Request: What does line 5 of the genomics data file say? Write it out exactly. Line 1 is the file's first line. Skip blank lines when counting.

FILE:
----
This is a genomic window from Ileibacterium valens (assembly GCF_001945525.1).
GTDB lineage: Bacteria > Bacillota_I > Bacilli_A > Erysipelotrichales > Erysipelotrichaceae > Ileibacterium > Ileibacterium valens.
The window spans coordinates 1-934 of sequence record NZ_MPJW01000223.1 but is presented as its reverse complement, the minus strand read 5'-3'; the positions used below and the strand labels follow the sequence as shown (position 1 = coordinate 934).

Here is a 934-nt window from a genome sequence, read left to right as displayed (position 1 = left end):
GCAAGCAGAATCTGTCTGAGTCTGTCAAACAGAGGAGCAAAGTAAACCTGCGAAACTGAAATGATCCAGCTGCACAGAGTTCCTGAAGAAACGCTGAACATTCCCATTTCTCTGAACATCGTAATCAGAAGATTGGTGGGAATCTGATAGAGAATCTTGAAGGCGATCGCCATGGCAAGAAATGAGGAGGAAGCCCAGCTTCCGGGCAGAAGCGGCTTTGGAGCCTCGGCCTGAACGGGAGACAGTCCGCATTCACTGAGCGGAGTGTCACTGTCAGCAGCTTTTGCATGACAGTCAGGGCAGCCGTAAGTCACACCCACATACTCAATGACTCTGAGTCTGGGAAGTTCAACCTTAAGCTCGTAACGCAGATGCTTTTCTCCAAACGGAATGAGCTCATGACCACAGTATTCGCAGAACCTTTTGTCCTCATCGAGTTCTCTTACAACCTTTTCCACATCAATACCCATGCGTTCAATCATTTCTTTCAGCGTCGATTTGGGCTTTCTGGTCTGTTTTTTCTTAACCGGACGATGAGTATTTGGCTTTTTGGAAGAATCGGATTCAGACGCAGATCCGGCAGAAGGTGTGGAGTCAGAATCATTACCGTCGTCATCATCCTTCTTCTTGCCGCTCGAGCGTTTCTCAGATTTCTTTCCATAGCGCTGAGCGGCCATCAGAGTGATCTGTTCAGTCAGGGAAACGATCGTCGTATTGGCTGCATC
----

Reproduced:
GCAAGCAGAATCTGTCTGAGTCTGTCAAACAGAGGAGCAAAGTAAACCTGCGAAACTGAAATGATCCAGCTGCACAGAGTTCCTGAAGAAACGCTGAACATTCCCATTTCTCTGAACATCGTAATCAGAAGATTGGTGGGAATCTGATAGAGAATCTTGAAGGCGATCGCCATGGCAAGAAATGAGGAGGAAGCCCAGCTTCCGGGCAGAAGCGGCTTTGGAGCCTCGGCCTGAACGGGAGACAGTCCGCATTCACTGAGCGGAGTGTCACTGTCAGCAGCTTTTGCATGACAGTCAGGGCAGCCGTAAGTCACACCCACATACTCAATGACTCTGAGTCTGGGAAGTTCAACCTTAAGCTCGTAACGCAGATGCTTTTCTCCAAACGGAATGAGCTCATGACCACAGTATTCGCAGAACCTTTTGTCCTCATCGAGTTCTCTTACAACCTTTTCCACATCAATACCCATGCGTTCAATCATTTCTTTCAGCGTCGATTTGGGCTTTCTGGTCTGTTTTTTCTTAACCGGACGATGAGTATTTGGCTTTTTGGAAGAATCGGATTCAGACGCAGATCCGGCAGAAGGTGTGGAGTCAGAATCATTACCGTCGTCATCATCCTTCTTCTTGCCGCTCGAGCGTTTCTCAGATTTCTTTCCATAGCGCTGAGCGGCCATCAGAGTGATCTGTTCAGTCAGGGAAACGATCGTCGTATTGGCTGCATC